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The Benefits to Working in RGB

Here's why RGB will finally win the day.

The digital controversy between whether it’s preferable to use RGB or CMYK images seems to be recurring, and not without good reason. For years, print providers have been rather insistent that files be furnished by designers in CMYK format. The rationale is that since print output devices use a CMYK color space, it’s best to begin with a CMYK file.

In commercial print, the resistance to RGB is still strong. Just last fall, I attended a meeting of printers where a half-dozen prepress managers unanimously requested CMYK-formatted files from their customers. Although wide-format print providers generally have been more willing to accept RGB files, many join with their commercial counterparts in saying CMYK is preferable.

Why RGB is better
In spite of this bias, however, RGB is really a better way to go for many reasons. Conversion from one color space to another can sometimes be problematic for companies that have a limited knowledge of color management. But in this time of automated color-managed workflows, the resistance to RGB makes little sense from a production point of view. And the pros of RGB generally are stronger than the cons.

The most compelling reason to adopt an RGB workflow is to increase the print provider’s ability to "match the original"-the RGB color space simply allows for a wider range of colors. While it’s true that no output device can match the color range of a transparency or digital camera, modern wide-format devices offer a much wider color gamut than traditional offset presses. In many cases, it makes perfect sense for each print job to try to get the maximum color space your device is capable of reproducing. Clearly, the more data you input to the device, the more you can output.

CMYK conversion, by definition, reduces the data contained in the original RGB image. And data that is thrown away can never be reclaimed-it’s gone for good. To retain as much data as possible, there is a growing trend toward performing color conversion only in the final rasterization process before printing. That way, all of the data in the image file is retained.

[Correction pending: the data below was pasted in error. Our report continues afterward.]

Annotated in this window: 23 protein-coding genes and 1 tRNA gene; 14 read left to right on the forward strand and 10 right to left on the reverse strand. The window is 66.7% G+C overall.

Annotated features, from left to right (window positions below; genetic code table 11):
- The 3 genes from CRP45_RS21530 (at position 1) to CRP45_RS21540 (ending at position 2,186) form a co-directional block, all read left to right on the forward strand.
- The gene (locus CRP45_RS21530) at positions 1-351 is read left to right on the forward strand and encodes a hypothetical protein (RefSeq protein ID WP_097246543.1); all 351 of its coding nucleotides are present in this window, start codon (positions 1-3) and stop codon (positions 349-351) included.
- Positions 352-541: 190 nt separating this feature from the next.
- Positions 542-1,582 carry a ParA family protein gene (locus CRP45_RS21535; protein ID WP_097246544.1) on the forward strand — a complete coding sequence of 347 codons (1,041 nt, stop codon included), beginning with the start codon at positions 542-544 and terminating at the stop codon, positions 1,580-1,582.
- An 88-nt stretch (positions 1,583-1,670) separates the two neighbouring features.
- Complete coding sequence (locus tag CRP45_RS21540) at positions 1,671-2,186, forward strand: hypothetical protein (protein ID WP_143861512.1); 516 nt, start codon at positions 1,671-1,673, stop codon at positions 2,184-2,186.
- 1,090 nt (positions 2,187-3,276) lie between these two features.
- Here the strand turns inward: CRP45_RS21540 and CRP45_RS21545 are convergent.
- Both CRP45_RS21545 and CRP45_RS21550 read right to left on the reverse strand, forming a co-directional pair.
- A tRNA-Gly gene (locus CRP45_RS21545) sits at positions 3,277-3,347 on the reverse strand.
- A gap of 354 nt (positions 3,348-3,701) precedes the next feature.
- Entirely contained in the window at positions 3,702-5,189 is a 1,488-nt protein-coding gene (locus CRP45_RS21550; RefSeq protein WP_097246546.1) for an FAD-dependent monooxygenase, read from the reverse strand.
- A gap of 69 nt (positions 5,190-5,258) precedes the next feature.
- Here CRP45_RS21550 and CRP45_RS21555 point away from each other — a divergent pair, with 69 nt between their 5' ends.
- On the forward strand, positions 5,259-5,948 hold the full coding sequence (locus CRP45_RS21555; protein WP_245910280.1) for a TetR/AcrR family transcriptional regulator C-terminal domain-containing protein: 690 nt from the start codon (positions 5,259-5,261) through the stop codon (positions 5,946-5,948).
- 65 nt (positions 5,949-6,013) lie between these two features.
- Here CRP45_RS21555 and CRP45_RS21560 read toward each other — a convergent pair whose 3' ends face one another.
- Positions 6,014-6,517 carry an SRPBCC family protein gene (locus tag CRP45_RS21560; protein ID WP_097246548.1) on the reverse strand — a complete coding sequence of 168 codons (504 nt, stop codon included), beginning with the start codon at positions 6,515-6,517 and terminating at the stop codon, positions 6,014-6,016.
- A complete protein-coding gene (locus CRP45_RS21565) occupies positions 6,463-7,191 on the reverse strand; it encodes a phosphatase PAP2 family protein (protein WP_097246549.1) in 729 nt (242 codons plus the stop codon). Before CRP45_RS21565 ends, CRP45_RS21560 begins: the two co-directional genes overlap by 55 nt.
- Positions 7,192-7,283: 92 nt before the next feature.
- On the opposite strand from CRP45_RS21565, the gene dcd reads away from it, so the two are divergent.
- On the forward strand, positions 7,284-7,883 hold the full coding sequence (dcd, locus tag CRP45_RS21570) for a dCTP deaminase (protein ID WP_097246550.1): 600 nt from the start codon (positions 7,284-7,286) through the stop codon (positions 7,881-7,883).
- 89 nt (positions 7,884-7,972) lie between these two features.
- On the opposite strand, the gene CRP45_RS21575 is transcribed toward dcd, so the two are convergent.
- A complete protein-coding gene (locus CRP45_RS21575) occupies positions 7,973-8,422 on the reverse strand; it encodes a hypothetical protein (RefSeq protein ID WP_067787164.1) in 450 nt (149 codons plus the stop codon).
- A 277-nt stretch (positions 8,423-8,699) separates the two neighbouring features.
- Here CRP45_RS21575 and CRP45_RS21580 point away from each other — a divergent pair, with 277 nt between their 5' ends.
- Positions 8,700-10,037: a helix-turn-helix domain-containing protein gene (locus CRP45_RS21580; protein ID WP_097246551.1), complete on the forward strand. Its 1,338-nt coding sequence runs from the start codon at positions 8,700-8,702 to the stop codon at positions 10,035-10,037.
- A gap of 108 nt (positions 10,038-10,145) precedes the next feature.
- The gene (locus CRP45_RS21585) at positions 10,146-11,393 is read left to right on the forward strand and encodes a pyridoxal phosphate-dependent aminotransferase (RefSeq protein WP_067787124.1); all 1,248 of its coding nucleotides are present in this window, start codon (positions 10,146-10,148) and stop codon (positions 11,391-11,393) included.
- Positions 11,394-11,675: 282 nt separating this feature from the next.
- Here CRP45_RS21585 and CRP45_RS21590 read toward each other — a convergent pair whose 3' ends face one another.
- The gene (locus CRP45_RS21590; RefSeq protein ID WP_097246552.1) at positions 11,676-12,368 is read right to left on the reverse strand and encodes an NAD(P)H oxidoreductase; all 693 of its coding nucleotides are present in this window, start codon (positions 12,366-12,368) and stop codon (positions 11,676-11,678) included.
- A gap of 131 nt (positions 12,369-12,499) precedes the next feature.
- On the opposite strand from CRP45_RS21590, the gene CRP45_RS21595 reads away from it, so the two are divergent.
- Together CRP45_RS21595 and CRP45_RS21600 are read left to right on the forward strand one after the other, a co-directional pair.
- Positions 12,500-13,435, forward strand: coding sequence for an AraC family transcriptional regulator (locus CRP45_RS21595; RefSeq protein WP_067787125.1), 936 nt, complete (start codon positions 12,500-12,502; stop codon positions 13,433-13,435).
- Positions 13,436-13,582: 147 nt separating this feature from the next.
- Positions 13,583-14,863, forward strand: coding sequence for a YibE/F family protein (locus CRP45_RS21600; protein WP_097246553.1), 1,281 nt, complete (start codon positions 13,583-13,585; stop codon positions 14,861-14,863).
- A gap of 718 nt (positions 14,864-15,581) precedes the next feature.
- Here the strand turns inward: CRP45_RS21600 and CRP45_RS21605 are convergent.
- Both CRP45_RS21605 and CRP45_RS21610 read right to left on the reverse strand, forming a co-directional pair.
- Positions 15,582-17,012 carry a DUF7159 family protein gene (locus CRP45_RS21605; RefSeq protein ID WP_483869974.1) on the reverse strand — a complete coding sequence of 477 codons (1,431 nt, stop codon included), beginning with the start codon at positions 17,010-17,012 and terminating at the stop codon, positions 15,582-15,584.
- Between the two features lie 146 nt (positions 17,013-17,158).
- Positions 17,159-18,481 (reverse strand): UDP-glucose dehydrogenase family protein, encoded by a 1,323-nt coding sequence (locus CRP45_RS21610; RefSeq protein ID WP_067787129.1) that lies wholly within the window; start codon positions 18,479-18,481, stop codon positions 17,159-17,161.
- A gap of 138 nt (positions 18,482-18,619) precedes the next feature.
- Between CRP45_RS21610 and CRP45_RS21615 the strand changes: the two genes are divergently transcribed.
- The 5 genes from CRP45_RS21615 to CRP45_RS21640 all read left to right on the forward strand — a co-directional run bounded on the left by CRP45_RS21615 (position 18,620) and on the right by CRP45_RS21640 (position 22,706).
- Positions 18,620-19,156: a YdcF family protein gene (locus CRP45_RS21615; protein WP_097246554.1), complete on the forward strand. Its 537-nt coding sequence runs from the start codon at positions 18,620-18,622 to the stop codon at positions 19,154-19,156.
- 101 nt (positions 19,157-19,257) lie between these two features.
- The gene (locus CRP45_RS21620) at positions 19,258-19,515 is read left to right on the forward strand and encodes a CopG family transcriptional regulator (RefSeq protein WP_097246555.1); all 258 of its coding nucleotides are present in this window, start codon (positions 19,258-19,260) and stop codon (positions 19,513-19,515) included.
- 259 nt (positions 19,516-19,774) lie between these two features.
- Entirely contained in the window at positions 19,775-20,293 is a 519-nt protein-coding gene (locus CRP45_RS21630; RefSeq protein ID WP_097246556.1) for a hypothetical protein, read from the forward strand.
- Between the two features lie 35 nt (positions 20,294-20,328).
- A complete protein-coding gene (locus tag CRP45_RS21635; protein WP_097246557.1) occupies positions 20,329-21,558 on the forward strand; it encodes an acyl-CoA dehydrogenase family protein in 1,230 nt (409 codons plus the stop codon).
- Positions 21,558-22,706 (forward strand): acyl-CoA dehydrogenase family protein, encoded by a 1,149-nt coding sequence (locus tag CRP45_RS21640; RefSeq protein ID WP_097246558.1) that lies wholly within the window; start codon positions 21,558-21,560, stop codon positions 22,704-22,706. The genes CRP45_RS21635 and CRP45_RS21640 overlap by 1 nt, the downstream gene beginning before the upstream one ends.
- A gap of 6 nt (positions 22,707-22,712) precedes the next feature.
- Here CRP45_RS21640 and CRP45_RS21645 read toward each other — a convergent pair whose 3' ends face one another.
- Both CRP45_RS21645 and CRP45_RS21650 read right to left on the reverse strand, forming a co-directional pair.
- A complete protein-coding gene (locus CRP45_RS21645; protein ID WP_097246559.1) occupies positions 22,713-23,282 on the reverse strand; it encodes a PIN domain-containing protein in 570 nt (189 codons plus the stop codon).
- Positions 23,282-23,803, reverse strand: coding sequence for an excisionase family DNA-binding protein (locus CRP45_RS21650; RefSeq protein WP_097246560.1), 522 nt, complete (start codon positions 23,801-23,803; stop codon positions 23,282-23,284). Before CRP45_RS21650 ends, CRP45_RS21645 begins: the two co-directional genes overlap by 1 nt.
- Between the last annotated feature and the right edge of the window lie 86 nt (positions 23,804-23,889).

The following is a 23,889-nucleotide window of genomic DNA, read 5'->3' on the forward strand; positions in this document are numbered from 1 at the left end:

The question is not whether a file will be converted; all color image files will ultimately get converted into some different color space. The conversion may be so subtle the human eye will not notice, but for rich, bright, saturated colors, the conversion is usually very noticeable.

In the past, print providers have insisted that designers convert their RGB files to CMYK. If the designer wants to keep his or her RGB images, that’s fine, but they were asked only to send the CMYK version for the actual printing process.

In any workflow, the final control over the color from the output device is ultimately directed by the RIP. So the modern approach is to build color management into the RIP itself. The method used for printing the most accurate and faithful color output is to have as much data coming in as possible. The operator (or more accurately, the color profiles created for each device) tells the RIP the limitations of each specific output device. This allows the RIP to select the precise data that will come as close as possible to matching output to input.

Other benefits, caveats, and limitations
Several advantages to RGB workflows exist beyond getting the best possible output for each given device.

Because you are not changing the data in the original file, the same file can be re-purposed for optimum color output for any other device. If, however, a file has been converted to CMYK for a web press, for example, you are forever stuck with that very limited color gamut.